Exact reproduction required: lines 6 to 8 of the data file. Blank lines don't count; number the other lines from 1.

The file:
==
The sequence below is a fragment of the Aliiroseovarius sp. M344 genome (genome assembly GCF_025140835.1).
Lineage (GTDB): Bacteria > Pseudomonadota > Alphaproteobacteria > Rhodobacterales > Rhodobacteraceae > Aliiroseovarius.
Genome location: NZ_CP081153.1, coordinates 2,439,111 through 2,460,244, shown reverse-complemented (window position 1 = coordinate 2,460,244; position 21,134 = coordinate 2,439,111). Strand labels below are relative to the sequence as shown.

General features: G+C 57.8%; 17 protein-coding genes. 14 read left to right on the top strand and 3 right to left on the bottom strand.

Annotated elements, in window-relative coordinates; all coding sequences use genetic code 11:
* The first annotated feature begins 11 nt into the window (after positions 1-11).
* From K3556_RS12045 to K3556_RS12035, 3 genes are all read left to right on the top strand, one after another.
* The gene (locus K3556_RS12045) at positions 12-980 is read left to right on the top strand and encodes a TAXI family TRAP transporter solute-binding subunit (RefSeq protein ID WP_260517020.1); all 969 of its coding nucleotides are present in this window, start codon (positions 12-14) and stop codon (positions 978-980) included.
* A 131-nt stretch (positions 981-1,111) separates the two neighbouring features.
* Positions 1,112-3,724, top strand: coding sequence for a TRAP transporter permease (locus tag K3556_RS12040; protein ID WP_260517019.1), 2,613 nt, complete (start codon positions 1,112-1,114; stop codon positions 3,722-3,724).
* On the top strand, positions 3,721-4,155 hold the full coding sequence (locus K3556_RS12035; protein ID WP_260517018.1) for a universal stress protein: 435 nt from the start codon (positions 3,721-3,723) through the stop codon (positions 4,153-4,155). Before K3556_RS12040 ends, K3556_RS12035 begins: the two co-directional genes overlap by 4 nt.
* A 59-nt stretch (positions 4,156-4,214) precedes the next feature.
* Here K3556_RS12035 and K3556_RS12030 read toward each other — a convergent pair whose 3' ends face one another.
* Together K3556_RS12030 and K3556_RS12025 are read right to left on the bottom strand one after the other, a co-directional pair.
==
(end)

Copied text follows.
* The first annotated feature begins 11 nt into the window (after positions 1-11).
* From K3556_RS12045 to K3556_RS12035, 3 genes are all read left to right on the top strand, one after another.
* The gene (locus K3556_RS12045) at positions 12-980 is read left to right on the top strand and encodes a TAXI family TRAP transporter solute-binding subunit (RefSeq protein ID WP_260517020.1); all 969 of its coding nucleotides are present in this window, start codon (positions 12-14) and stop codon (positions 978-980) included.